The Uncommon Project, a rotating series of digital artworks projected onto Emerson's Little Building, officially opened Friday, December 1, in front of artists, College and City officials, archiects and developers, and hundreds of spectators.
The public art project, the brainchild of President Lee Pelton, was developed by Little Building architects Elkus Manfredi and co-curated by Joseph Ketner, Emerson’s Foster Chair in Contemporary Art and distinguished curator-in-residence, and Jeff Grantz, technical director at Design Communications Ltd. Visual and Media Arts Professor John Craig Freeman and Distinguished Executive-in-Residence in Journalism Patrick Farrell are among the inaugural slate of artists in the project, which is scheduled to last several months.
Among the artists included in the exhibit was Robert Maloney, an assistant professor at Massachusetts College of Art and Design, whose work focuses on the connections between temporary, fragile objects and structures and the erosion of memory.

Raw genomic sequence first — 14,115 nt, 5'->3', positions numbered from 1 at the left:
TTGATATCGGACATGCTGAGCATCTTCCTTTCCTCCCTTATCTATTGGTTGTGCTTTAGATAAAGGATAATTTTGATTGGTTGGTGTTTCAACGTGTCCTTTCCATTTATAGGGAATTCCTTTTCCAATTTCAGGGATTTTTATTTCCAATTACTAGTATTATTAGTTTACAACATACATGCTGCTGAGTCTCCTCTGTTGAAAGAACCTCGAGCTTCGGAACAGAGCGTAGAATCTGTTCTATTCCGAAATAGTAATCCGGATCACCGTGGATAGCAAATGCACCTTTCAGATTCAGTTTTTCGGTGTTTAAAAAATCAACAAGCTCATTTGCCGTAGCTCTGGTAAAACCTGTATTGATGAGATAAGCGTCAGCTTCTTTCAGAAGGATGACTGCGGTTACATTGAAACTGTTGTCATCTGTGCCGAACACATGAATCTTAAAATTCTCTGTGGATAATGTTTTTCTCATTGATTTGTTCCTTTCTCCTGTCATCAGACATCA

Maloney said he had actually thought to himself hat the Little Building would make a tremendous canvas for artwork, so he was excited when Grantz contacted him about The Uncommon Project.
“I was totally thrilled to be a part of it, it was such a cool opportunity,” said Maloney, who was watching his work and the work of roughly a dozen other artists rotate across 80 Boylston Street from the Boston Common. Maloney, who participated in last month's ILLUMINUS Festival in Downtown Crossing, said this was the largest he's ever seen his art.
“It's the size of a building, it's incredible,” he said.
The Little Building, Emerson's largest residence hall, is undergoing a massive two-year renovation. When it's complete, it will include nearly 300 additional beds, as well as trendy retail stores on the ground floor. The renovation, as well as The Uncommon Project, are part of the College's efforts to animate its stretch of Boylston Street and make it a destination for Boston residents as well as visitors to the city. Future plans also include widening the sidewalks along Boylston.
Pelton has described rounding the corner of Avery Street, and seeing the LB, as it's called, wrapped in white sheeting, and envisioning a massive canvas where artwork could be displayed, contributing to Boston's public art portfolio as well as raising Emerson's profile as a premiere institution of arts and communication.